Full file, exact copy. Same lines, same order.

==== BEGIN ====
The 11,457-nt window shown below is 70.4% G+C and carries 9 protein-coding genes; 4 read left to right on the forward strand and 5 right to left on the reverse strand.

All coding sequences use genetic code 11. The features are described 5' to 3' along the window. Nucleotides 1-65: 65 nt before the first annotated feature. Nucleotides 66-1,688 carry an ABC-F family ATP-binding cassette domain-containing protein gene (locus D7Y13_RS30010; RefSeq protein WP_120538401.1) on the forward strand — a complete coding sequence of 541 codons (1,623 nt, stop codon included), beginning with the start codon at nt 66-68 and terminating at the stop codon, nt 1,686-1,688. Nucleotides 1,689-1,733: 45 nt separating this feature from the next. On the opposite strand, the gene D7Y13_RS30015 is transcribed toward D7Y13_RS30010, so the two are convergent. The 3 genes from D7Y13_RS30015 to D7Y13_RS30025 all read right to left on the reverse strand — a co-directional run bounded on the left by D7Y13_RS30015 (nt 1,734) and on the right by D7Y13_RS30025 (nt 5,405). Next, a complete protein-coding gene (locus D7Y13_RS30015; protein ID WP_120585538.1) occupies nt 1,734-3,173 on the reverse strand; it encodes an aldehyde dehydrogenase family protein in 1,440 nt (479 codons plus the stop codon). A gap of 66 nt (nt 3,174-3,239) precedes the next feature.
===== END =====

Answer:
The 11,457-nt window shown below is 70.4% G+C and carries 9 protein-coding genes; 4 read left to right on the forward strand and 5 right to left on the reverse strand.

All coding sequences use genetic code 11. The features are described 5' to 3' along the window. Nucleotides 1-65: 65 nt before the first annotated feature. Nucleotides 66-1,688 carry an ABC-F family ATP-binding cassette domain-containing protein gene (locus D7Y13_RS30010; RefSeq protein WP_120538401.1) on the forward strand — a complete coding sequence of 541 codons (1,623 nt, stop codon included), beginning with the start codon at nt 66-68 and terminating at the stop codon, nt 1,686-1,688. Nucleotides 1,689-1,733: 45 nt separating this feature from the next. On the opposite strand, the gene D7Y13_RS30015 is transcribed toward D7Y13_RS30010, so the two are convergent. The 3 genes from D7Y13_RS30015 to D7Y13_RS30025 all read right to left on the reverse strand — a co-directional run bounded on the left by D7Y13_RS30015 (nt 1,734) and on the right by D7Y13_RS30025 (nt 5,405). Next, a complete protein-coding gene (locus D7Y13_RS30015; protein ID WP_120585538.1) occupies nt 1,734-3,173 on the reverse strand; it encodes an aldehyde dehydrogenase family protein in 1,440 nt (479 codons plus the stop codon). A gap of 66 nt (nt 3,174-3,239) precedes the next feature.